Fred Couples is unquestionably one of the most admired American golfers, cherished by fans the world over. His reputation and demeanour is one of a calm, highly talented and affable guy, and as a result he occupies a place within the highest echelons of the game in the minds of both his contemporaries and his fans. His career has not been built solely on popularity though; Couples has an enviable record as a professional golfer: 15 PGA Tour Titles (including The Players Championships in 1984 and 1996); 2 European Tour Titles; 4 Champions Tour Titles in his debut season (2010); and 30 other professional wins. He played in the Ryder Cup on five occasions from 1989 – 1997 and also held the World Number One spot in the Official Golf World Rankings in 1992.
The pinnacle of Fred Couples’ career is undoubtedly his win at the 1992 Masters. Despite three consecutive rounds in the 60s that are worthy of winning any Major, his victory is best remembered for the enormous slice of luck he enjoyed on the last day at the short 12th hole. They say you need a bit of luck to win a Major and he certainly got his! His shot into the par 3 seemed destined to roll back into Rae’s Creek but miraculously defied gravity at the last minute. Rolling agonisingly back into the water the ball instead clung on to the final inches of the closely-shaven river bank and Freddy took full advantage, getting up and down for par en route to a closing back nine of one under par. That was enough to ensure he captured his first Major title in a manner that earned a place in the hearts of golf fans forever.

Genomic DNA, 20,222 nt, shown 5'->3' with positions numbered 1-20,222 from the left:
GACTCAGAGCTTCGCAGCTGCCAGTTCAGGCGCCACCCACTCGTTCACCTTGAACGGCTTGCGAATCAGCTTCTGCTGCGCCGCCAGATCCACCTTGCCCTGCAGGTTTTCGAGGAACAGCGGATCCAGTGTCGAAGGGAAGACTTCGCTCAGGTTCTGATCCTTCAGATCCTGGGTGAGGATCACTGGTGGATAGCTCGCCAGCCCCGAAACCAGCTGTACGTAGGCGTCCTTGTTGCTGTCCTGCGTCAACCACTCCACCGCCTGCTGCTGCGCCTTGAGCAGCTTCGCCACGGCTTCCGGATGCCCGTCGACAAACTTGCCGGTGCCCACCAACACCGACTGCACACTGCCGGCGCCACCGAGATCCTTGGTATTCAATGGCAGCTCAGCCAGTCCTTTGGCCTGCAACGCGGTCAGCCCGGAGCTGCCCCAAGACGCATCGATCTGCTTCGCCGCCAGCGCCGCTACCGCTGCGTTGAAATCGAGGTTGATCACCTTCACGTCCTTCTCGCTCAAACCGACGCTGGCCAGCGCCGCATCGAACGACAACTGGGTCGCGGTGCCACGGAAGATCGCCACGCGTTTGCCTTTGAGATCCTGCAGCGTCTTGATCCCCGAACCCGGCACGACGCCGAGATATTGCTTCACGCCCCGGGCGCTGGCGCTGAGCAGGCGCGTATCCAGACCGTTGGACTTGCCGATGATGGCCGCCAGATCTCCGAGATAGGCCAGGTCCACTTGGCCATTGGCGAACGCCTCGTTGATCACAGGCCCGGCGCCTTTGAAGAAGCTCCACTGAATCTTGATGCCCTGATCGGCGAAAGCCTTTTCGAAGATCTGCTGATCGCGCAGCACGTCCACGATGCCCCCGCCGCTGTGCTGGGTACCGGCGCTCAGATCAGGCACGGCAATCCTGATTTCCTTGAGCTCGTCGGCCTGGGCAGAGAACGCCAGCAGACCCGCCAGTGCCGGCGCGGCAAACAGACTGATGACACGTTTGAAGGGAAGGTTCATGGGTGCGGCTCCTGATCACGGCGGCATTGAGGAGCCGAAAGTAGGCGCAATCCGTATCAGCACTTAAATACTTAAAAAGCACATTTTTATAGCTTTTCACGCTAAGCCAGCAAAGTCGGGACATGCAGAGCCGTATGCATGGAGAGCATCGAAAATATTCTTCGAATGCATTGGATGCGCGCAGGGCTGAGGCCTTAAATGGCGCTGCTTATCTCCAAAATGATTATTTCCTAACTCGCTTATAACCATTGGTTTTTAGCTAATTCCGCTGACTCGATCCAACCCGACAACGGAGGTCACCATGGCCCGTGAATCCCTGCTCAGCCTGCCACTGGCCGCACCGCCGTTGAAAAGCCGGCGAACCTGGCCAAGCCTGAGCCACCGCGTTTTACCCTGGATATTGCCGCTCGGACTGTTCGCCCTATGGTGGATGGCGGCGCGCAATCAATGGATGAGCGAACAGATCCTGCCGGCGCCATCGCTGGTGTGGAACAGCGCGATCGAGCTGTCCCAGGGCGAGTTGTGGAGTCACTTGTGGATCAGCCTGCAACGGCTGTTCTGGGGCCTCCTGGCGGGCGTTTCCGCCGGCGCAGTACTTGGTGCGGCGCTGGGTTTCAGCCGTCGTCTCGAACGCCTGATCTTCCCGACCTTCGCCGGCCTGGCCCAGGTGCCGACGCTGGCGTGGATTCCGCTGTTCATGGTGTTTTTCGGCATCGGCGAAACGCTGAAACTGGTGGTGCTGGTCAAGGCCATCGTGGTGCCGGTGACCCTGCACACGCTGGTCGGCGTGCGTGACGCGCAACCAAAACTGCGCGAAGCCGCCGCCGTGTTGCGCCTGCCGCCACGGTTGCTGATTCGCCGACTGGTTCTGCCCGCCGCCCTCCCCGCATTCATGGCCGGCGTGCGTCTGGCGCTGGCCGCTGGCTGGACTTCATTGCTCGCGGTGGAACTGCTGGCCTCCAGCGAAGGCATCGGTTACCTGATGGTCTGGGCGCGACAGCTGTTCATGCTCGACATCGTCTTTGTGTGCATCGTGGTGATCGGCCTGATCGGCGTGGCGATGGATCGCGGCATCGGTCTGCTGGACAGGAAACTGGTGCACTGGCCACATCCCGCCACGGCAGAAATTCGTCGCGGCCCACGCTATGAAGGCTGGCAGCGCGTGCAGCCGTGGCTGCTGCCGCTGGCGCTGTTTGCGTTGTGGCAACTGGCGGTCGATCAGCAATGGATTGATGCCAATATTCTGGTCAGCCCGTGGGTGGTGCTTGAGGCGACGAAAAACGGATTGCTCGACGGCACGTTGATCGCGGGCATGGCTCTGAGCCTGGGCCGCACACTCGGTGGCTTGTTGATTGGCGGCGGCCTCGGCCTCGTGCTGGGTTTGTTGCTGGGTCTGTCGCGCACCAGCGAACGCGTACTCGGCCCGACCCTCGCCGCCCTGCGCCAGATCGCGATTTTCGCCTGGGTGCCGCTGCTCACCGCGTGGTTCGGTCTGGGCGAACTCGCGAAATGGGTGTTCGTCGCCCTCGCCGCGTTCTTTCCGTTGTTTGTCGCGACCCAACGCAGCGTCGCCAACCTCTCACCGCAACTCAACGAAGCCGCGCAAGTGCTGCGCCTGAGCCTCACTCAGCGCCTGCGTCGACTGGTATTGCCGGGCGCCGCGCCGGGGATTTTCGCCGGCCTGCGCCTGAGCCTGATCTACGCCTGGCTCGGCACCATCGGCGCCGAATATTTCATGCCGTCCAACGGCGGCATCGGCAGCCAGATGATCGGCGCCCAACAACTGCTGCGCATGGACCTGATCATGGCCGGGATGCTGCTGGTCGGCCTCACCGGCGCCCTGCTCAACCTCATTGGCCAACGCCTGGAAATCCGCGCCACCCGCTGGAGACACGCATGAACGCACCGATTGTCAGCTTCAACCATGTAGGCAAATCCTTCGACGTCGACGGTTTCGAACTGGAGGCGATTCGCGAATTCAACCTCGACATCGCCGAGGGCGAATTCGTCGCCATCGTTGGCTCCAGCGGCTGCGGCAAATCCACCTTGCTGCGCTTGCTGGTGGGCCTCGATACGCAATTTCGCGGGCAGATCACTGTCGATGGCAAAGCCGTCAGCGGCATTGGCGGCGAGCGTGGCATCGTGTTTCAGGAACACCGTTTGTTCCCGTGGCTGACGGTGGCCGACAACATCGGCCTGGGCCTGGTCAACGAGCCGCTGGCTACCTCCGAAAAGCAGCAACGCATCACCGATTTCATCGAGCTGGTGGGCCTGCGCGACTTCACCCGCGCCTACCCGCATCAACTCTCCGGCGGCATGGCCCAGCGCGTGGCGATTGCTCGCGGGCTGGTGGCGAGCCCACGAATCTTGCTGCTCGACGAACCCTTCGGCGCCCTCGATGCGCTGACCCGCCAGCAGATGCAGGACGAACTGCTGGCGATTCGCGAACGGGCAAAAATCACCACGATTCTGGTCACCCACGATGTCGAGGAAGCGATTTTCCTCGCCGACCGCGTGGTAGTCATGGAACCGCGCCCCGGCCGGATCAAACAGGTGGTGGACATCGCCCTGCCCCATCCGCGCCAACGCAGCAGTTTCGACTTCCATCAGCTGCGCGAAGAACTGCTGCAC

In recent years there’s been some debate regarding the merits of former champions taking up the limited spaces at Augusta. The truth is, that was always the intention of the Masters – it was an invitational and a roll-call of previous champions vying for the title with the hot shots of the day. Who knows whether or not Bobby Jones and Clifford Roberts anticipated septuagenarians and the hopelessly-out-of-form continuing to accept their invitations but that is still part of the charm of the event and Couples is one of the older order whose performances have made a strong case for keeping this tradition alive. He holds the joint record (with Gary Player) for the number of consecutive cuts made, at 23. Not only that, but he came close to winning The Masters for a second time in 2010 finishing just shy of the winning post in 6thplace. Never there to bask in past glories; Couples undoubtedly deserves the invitation afforded to past champions and is likely to feature in future years.
Part of the affection he enjoys from British fans in particular is courtesy of his laid-back attitude and apparent enjoyment playing golf on our shores. He has twice come close to winning The Open, with 3rd place finishes at Royal Birkdale and St. Andrews. He’s also had to deal with a back injury throughout his career which indeed sidelined him for virtually the entire 2007 season, making his performances since all the more remarkable.
But for me and no doubt countless others, what marks Freddy apart from the rest is that effortless golf swing. It’s poetry in motion. Languid, uncomplicated and rhythmical, he flushes the golf ball with such graceful power and finesse that his action is the envy of just about every golfer on the planet. Even now, on the Champions Tour and in the autumn of his career, Fred’s swing stands in marked and refreshing contrast to the coached and mechanical style of many of the new breed. “Boom Boom”! Freddy is still the man!